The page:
Not really even “trust,” I don’t even think about it. The credit card industry knows $X fraud is going to occur every year and it is a cost of liquid transactions. So they allow for it in their fees. They proceed in the face of known rates of fraud. How’s that for trust? Trusting fraud is going to happen. Same will be true for the “clouds” and mechanisms will evolve to regulate the amount of exposure versus potential damage. I am going to be experimenting with non-client data so the worst exposure I have is loss of time. Perhaps some hard lessons learned on configuration/security. But hardly a reason to avoid the “clouds” and to incur the local hardware cost. I was serious when I suggested governments should start requiring side by side comparison of hardware costs for local installs versus cloud services. I would call the major cloud services up and ask them for independent bids. Would the “clouds” be less secure? Possibly, but I don’t think any of them allow Lady Gaga CDs on premises. ### Apache Nutch v2.0 Release Sunday, July 15th, 2012 Apache Nutch v2.0 Release From the post: The Apache Nutch PMC are very pleased to announce the release of Apache Nutch v2.0. This release offers users an edition focused on large scale crawling which builds on storage abstraction (via Apache Gora™) for big data stores such as Apache Accumulo™, Apache Avro™, Apache Cassandra™, Apache HBase™, HDFS™, an in memory data store and various high profile SQL stores. After some two years of development Nutch v2.0 also offers all of the mainstream Nutch functionality and it builds on Apache Solr™ adding web-specifics, such as a crawler, a link-graph database and parsing support handled by Apache Tika™ for HTML and an array other document formats. Nutch v2.0 shadows the latest stable mainstream release (v1.5.X) based on Apache Hadoop™ and covers many use cases from small crawls on a single machine to large scale deployments on Hadoop clusters. Please see the list of changes http://www.apache.org/dist/nutch/2.0/CHANGES.txt made in this version for a full breakdown.. A full PMC release statement can be found below: http://nutch.apache.org/#07+July+2012+-+Apache+Nutch+v2.0+Released Nutch v2.0 is available in source (zip and tar.gz) from the following download page: http://www.apache.org/dyn/closer.cgi/nutch/2.0 ### Apache Nutch 1.5 Released! Friday, June 8th, 2012 Apache Nutch 1.5 Released! From the homepage: The 1.5 release of Nutch is now available. This release includes several improvements including upgrades of several major components including Tika 1.1 and Hadoop 1.0.0, improvements to LinkRank and WebGraph elements as well as a number of new plugins covering blacklisting, filtering and parsing to name a few. Please see the list of changes made in this version for a full breakdown of the 50 odd improvements the release boasts. The release is available here. If you are looking for documentation, may I suggest the Nutch wiki? ### Precise data extraction with Apache Nutch Sunday, April 1st, 2012 Precise data extraction with Apache Nutch By Emir Dizdarevic. From the post: Nutch’s HtmlParser parses the whole page and returns parsed text, outlinks and additional meta data. Some parts of this are really useful like the outlinks but that’s basically it. The problem is that the parsed text is too general for the purpose of precise data extraction. Fortunately the HtmlParser provides us a mechanism (extension point) to attach an HtmlParserFilter to it. We developed a plugin, which consists of HtmlParserFilter and IndexingFilter extensions, which provides a mechanism to fetch and index the desired data from a web page trough use of XPath 1.0. The name of the plugin is filter-xpath plugin. Using this plugin we are now able to extract the desired data from web site with known structure. Unfortunately the plugin is an extension of the HtmlParserFilter extension point which is hardly coupled to the HtmlParser, hence plugin won’t work without the HtmlParser. The HtmlParser generates its own metadata (host, site, url, content, title, cache and tstamp) which will be indexed too. One way to control this is by not including IndexFilter plugins which depend on the metadata data to generate the indexing data (NutchDocument). The other way is to change the SOLR index mappings in the solrindex-mapping.xml file (maps NutchDocument fields to SolrInputDocument field). That way we will index only the fields we want. The next problem arises when it comes to indexing. We want that Nutch fetches every page on the site but we don’t want to index them all. If we use the UrlRegexFilter to control this we will loose the indirect links which we also want to index and add to our URL DB. To address this problem we developed another plugin which is a extension of the IndexingFilter extension point which is called index-omit plugin. Using this plugin we are able to omit indexing on the pages we don’t need. Great post on precision and data extraction. And a lesson that indexing more isn’t the same thing as indexing smarter. ### Sentence based semantic similarity measure for blog-posts Saturday, January 14th, 2012 Sentence based semantic similarity measure for blog-posts by Mehwish Aziz and Muhammad Rafi. Abstract: Blogs-Online digital diary like application on web 2.0 has opened new and easy way to voice opinion, thoughts, and like-dislike of every Internet user to the World. Blogosphere has no doubt the largest user-generated content repository full of knowledge. The potential of this knowledge is still to be explored. Knowledge discovery from this new genre is quite difficult and challenging as it is totally different from other popular genre of web-applications like World Wide Web (WWW). Blog-posts unlike web documents are small in size, thus lack in context and contain relaxed grammatical structures. Hence, standard text similarity measure fails to provide good results. In this paper, specialized requirements for comparing a pair of blog-posts is thoroughly investigated. Based on this we proposed a novel algorithm for sentence oriented semantic similarity measure of a pair of blog-posts. We applied this algorithm on a subset of political blogosphere of Pakistan, to cluster the blogs on different issues of political realm and to identify the influential bloggers. I am not sure I agree that “relaxed grammatical structures” are peculiar to blog posts. A “measure” of similarity that I have not seen (would appreciate a citation if you have) is the listing of one blog by another by another in its “blogroll.” On the theory that blogs may cite blogs they disagree with both semantically and otherwise in post but are unlikely to list blogs in their “blogroll” that they find disagreeable. ### Nutch Tutorial: Supplemental III Wednesday, December 14th, 2011 Apologies for the diversion in Nutch Tutorial: Supplemental II. We left off last time with a safe way to extract the URLs from the RDF text without having to parse the XML and without having to expand the file onto the file system. And we produced a unique set of URLs. We still need a random set of URLs, 1,000 was the amount mentioned in the Nutch Tutorial at Option 1. Since we did not parse the RDF, we can’t use the subset option for org.apache.nutch.tools.DmozParser. So, back to the Unix command line and our file with 3838759 lines in it, each with a unique URL. Let’s do this a step at a time and we can pipe it all together below. First, our file is: dmoz.urls.gz, so we expand it with gunzip: gunzip dmoz.urls.gz Results in dmoz.urls The we run the shuf command, which randomly shuffles the lines in the file: shuf dmoz.urls > dmoz.shuf.urls Remember the < command pipes the results to another file. Now the lines are in random order. But it is still the full set of URLs. So we run the head command to take the first 1,000 lines off of our now randomly sorted file: head -1000 dmoz.shuf.urls > dmoz.shuf.1000.urls So now we have a file with 1,000 randomly chosen URLs from our DMOZ source file. Here is how to do all that in one line: gunzip -c dmoz.urls.gz | shuf | head -1000 > dmoz.shuf.1000.urls BTW, in case you are worried about the randomness of your set, so many of us are not hitting the same servers with our test installations, don’t be. I ran shuf twice in a row on my set of URL and then ran diff, which reported the first 100 lines were in a completely different order. BTW, to check yourself on the extracted set of 1,000 URLs, run the following: wc -l dmoz.shuf.1000.urls Result should be 1000. The wc command prints newline, word and byte counts. With the -l option, it prints new line counts. In case you don’t have the shuf command on your system, I would try: sort -R dmoz.urls > dmoz.sort.urls as a substitute for shuf dmoz.urls > dmoz.shuf.urls Hillary Mason (source of the sort suggestion, has collected more extract one line (not exactly our requirement but you can be creative) at: How to get a random line from a file in bash. I am still having difficulties with one way to use Nutch/Solr so we will cover the “other” path, the working one, tomorrow. It looks like a bug between versions and I haven’t found the correct java class to copy over at this point. Not like a tutorial to mention that sort of thing. ### Nutch Tutorial: Supplemental II Monday, December 12th, 2011 This continues Nutch Tutorial: Supplemental. I am getting a consistent error from: bin/nutch crawl urls -solr http://localhost:8983/solr/ -depth 3 -topN 5 and have posted to the solr list, although my post has yet to appear on the list. More on that in my next post. I wanted to take a quick detour into 3.2 Using Individual Commands for Whole-Web Crawling as it has some problematic advice in it. First, Open Directory Project data can be downloaded from How to Get ODP Data. (Always nice to have a link, I think they call them hyperlinks.) Second, as of last week, the content.rdf.u8.gz file is 295831712. Something about the file should warn you that gunzip on this file is a very bad idea. A better one? Run: gunzip -l (the switch is lowercase “l” as in Larry) which delivers the following information: compressed size: size of the compressed file uncompressed size: size of the uncompressed file ratio: compression ratio (0.0% if known) uncompressed_name: name of the uncompressed file Or, in this case: gunzip -l content.rdf.u8.gz compressed uncompressed ratio uncompressed_name 295831712 1975769200 85.0% content.rdf.u8 Yeah, that 1 under uncompressed is in the TB column. So just a tad shy of 2 TB of data. Not everyone who is keeping up with search technology has a couple of spare TBs of drive space lying around, although it is becoming more common. What got my attention was the lack of documentation of the file size or potential problems such a download could cause causal experimenters. But, if we are going to work with this file we have to do so without decompressing it. Since the tutorial only extracts URLs, I am taking that as the initial requirement although we will talk about more sophisticated requirements in just a bit. On a *nix system it is possible to move the results of a command to another command by what are called pipes. My thinking in this case was to use the decompress command not to decompress the file but to decompress it and send the results of that compression to another command that would extract the URLs. After I got that part to working, I sorted and then deduped the URL set. Here is the command with step [step] numbers that you should remove before trying to run it: [1]gunzip -c content.rdf.u8.gz [2]| [3]grep -o ‘http://[^"]*’ [2]| [4]sort [2]| [5]uniq [6]> [7]dmoz.urls 1. gunzip -c content.rdf.u8.gz – With the -c switch, gunzip does not change the original file but streams the uncompressed content of the file to standard out. This is our starting point for dealing with files too large to expand. 2. | – This is the pipe character that moves the output of one command to be used by another. The shell command in this case has three (3) pipe commands. 3. grep -o ‘http://[^"]*’ – With the -o switch, grep will print on the “matched” parts of a matched line (grep normally prints the entire line), with each part on a different line. The ‘http://[^"]*’ is a regular expression looking for parts that start with http:// and proceed to match any character other than the doublequote mark. When the double quote mark is reached, the match is complete and that part prints. Note the use of the wildcard character “*” which allows any number of charaters up to the closing double quote. The entire expression is surrounded with single ” ‘ ” characters because it contains a double quote character. 4. sort – The result of #3 is piped into #4, where it is sorted. The sort was necessary because of the next command in in the pipe. 5. uniq – The sorted result is delivered to the uniq command which deletes any duplicate URLs. A requirement for the uniq command is that the duplicates be located next to each other, hence the sort command. 6. > Is the command to write the results of the uniq command to a file. 7. dmoz.urls Is the file name for the results. The results were as follows: • dmoz.urls = 130,279,429 – Remember the projected expansion of the original was 1,975,769,200 or 1,845,489,771 larger. • dmoz.urls.gz = 27,832,013 – The original was 295,831,712 or 267,999,699 larger. • unique urls – 3,838,759 (I have no way to compare to the original) Note that it wasn’t necessary to process the RDF in order to extract a set of URLs for seeding a search engine. Murray Altheim made several very good suggestions with regard to Java libraries and code for this task. Those don’t appear here but will appear in a command line tool for this dataset that allows the user to choose categories of websites to be extracted for seeding a search engine. All that is preparatory to a command line tool for creating a topic map from a selected part of this data set and then enhancing it with the results of the use of a search engine. Apologies for getting off track on the Nutch tutorial. There are some issues that remain to be answers, typos and the like, which I will take up in the next post on this subject. ### Nutch Tutorial: Supplemental Thursday, December 8th, 2011 If you have tried following the Nutch Tutorial you have probably encountered one or more problems getting Nutch to run. I have installed Nutch on an Ubutu 10.10 system and suggest the following additions or modifications to the instructions you find there, as of 8 December 2011. Steps 1 and 2, perform as written. Step 3, at least the first part has serious issues. The example: <property> <name>http.agent.name</name> <value>My Nutch Spider</value> </property> is mis-leading. The content of <value></value> cannot contain spaces. Therefore, <value>Patrick Durusau Nutch Spider</value> is wrong and produces: Fetcher: No agents listed in ‘http.agent.name’ property. Which then results in a Java exception that kills the process. If I enter, <value>pdurusau</value>, the process continues to the next error in step 3. Correct instruction: 3. Crawl your first website: In$HOME/nutch-1.4/conf, open the nutch-site.xml file, which has the following content the first time you open the file:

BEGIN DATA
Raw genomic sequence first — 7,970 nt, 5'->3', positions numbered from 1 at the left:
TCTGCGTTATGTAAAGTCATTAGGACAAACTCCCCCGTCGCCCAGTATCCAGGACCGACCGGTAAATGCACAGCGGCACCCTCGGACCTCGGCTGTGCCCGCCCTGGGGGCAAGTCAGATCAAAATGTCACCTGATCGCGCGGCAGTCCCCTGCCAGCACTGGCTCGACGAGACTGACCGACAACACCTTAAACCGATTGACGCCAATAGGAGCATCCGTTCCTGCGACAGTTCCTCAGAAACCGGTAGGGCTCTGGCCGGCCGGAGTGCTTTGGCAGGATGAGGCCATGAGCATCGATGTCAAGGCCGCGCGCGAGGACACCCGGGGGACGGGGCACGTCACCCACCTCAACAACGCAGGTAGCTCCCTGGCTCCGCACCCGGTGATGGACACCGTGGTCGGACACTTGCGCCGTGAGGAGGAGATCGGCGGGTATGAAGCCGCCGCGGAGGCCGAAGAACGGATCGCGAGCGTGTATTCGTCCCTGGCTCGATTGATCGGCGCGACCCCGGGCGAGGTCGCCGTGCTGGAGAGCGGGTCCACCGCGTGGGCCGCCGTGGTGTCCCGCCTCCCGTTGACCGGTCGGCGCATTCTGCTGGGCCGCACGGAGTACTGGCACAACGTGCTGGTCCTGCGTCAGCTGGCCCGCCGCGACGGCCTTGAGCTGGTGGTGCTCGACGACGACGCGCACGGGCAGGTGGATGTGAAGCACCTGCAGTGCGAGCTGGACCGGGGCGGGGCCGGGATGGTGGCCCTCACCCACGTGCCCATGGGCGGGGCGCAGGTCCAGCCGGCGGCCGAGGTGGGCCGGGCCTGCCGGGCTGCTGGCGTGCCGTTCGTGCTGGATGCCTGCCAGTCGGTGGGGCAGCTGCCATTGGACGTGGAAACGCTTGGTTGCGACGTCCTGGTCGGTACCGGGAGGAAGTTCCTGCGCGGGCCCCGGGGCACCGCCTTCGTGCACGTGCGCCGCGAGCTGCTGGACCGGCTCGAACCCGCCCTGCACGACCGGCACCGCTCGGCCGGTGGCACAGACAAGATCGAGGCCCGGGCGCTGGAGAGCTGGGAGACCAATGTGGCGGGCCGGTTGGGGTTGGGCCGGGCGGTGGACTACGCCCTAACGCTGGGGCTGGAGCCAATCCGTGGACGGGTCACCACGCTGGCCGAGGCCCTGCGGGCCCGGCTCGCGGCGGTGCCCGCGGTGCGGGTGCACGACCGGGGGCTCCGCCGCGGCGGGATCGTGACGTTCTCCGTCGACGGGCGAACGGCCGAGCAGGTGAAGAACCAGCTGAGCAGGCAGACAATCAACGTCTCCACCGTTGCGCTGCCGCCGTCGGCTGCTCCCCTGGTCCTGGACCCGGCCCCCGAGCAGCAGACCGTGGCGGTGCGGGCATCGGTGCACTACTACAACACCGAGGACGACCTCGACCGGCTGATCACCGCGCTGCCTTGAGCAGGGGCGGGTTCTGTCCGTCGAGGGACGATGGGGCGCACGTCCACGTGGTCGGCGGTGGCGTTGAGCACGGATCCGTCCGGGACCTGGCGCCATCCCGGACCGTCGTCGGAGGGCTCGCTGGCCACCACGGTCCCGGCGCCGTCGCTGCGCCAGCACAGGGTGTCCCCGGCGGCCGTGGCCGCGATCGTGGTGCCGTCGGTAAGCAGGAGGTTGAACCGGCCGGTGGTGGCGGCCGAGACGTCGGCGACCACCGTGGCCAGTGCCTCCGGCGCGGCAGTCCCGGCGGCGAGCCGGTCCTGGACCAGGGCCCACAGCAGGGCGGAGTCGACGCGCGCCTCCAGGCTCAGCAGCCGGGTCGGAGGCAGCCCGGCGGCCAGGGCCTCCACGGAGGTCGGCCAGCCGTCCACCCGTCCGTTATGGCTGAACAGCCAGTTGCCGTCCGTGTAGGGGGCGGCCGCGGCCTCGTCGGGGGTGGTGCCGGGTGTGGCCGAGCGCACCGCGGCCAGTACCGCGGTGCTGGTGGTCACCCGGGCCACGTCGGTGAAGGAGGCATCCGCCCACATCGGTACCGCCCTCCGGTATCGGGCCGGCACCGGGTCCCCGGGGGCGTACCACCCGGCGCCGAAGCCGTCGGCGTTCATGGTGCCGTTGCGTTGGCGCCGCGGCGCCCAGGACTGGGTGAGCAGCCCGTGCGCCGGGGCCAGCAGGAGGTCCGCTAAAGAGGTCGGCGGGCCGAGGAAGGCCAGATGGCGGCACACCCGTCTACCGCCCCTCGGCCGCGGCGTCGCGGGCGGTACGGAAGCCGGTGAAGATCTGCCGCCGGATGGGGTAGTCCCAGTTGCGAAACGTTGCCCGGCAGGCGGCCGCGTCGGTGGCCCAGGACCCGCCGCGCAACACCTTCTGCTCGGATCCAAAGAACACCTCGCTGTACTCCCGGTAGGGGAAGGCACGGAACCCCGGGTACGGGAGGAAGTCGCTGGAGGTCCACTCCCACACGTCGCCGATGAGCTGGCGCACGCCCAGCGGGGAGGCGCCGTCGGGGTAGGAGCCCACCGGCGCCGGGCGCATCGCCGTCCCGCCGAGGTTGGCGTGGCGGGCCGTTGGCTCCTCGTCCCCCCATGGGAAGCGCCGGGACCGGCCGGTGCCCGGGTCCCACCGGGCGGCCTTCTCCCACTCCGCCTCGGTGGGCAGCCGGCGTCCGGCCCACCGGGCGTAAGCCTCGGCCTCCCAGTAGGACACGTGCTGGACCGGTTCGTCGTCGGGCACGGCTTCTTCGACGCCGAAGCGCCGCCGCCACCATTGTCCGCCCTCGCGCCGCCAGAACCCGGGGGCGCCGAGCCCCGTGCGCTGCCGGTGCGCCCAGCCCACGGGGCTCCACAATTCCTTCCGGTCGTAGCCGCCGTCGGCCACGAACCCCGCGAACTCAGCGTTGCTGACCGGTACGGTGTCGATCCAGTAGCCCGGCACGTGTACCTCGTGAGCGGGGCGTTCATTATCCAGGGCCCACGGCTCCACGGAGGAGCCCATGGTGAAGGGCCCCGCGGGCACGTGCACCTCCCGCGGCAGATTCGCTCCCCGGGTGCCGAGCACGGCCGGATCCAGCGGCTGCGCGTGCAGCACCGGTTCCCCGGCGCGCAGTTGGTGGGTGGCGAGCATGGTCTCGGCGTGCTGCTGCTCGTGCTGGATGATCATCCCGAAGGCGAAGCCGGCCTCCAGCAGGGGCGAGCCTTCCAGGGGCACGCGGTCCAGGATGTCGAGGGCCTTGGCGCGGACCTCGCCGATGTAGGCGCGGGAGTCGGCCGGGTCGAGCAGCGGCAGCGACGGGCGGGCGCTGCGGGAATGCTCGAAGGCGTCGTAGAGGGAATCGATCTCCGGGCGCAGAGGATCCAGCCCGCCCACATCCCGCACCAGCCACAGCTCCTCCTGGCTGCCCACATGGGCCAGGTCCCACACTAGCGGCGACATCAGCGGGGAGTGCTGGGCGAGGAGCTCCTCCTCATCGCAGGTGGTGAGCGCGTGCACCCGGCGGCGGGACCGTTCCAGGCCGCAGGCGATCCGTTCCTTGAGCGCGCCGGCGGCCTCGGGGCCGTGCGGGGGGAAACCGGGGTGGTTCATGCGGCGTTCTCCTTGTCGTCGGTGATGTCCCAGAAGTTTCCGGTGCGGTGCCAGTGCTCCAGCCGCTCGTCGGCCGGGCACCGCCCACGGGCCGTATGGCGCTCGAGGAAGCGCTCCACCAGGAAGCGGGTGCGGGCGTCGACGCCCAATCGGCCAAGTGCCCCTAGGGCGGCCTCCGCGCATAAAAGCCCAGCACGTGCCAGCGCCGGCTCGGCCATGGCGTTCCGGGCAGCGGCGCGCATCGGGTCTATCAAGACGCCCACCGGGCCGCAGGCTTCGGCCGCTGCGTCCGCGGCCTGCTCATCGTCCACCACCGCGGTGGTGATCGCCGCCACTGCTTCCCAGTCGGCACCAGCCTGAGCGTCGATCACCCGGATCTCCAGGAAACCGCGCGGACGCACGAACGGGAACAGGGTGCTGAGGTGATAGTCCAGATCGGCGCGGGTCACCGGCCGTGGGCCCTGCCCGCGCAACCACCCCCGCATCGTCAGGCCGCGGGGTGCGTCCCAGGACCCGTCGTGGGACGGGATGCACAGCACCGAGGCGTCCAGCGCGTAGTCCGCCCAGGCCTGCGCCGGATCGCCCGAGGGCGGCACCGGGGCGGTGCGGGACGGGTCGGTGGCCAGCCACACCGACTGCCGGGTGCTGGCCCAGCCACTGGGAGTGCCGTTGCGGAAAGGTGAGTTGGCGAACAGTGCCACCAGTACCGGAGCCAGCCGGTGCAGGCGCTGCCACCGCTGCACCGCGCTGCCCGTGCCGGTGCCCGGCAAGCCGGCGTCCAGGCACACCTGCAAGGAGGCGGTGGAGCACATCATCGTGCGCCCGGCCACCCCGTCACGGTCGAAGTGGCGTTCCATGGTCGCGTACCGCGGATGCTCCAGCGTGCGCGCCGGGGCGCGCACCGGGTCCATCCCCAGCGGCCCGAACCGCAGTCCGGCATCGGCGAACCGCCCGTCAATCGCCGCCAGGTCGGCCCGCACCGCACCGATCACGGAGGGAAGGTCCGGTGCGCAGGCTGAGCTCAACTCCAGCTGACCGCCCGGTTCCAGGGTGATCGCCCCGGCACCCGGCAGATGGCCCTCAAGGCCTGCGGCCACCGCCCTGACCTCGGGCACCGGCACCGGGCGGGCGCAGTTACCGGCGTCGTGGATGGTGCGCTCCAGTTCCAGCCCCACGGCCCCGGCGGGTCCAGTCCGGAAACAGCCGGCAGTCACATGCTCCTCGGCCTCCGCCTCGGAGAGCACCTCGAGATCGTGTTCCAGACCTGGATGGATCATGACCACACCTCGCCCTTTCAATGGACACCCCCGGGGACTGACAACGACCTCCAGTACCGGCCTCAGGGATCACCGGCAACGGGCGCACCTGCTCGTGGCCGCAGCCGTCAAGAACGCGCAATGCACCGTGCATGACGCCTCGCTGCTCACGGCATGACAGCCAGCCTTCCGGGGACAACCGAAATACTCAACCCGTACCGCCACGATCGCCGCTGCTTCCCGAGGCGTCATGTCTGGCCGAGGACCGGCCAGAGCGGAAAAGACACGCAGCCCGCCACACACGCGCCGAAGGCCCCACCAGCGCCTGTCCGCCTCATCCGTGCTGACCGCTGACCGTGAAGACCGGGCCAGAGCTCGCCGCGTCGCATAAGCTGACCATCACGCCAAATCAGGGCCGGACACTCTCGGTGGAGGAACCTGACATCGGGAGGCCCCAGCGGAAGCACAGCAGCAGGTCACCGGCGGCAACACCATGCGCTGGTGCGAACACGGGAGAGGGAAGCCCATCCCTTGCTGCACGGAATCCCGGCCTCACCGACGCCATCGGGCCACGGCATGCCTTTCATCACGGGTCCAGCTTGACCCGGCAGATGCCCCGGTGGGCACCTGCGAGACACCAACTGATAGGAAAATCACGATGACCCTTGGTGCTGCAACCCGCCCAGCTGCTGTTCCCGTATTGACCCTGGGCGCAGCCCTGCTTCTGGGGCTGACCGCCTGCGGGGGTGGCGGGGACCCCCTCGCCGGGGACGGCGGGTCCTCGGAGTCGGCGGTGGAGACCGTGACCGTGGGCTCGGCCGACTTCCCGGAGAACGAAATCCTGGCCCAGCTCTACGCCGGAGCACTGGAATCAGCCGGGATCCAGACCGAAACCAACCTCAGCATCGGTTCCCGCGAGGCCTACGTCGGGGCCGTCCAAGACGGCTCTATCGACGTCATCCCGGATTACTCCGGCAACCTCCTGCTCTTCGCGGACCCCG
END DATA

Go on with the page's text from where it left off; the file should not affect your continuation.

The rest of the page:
<?xml version=”1.0″?>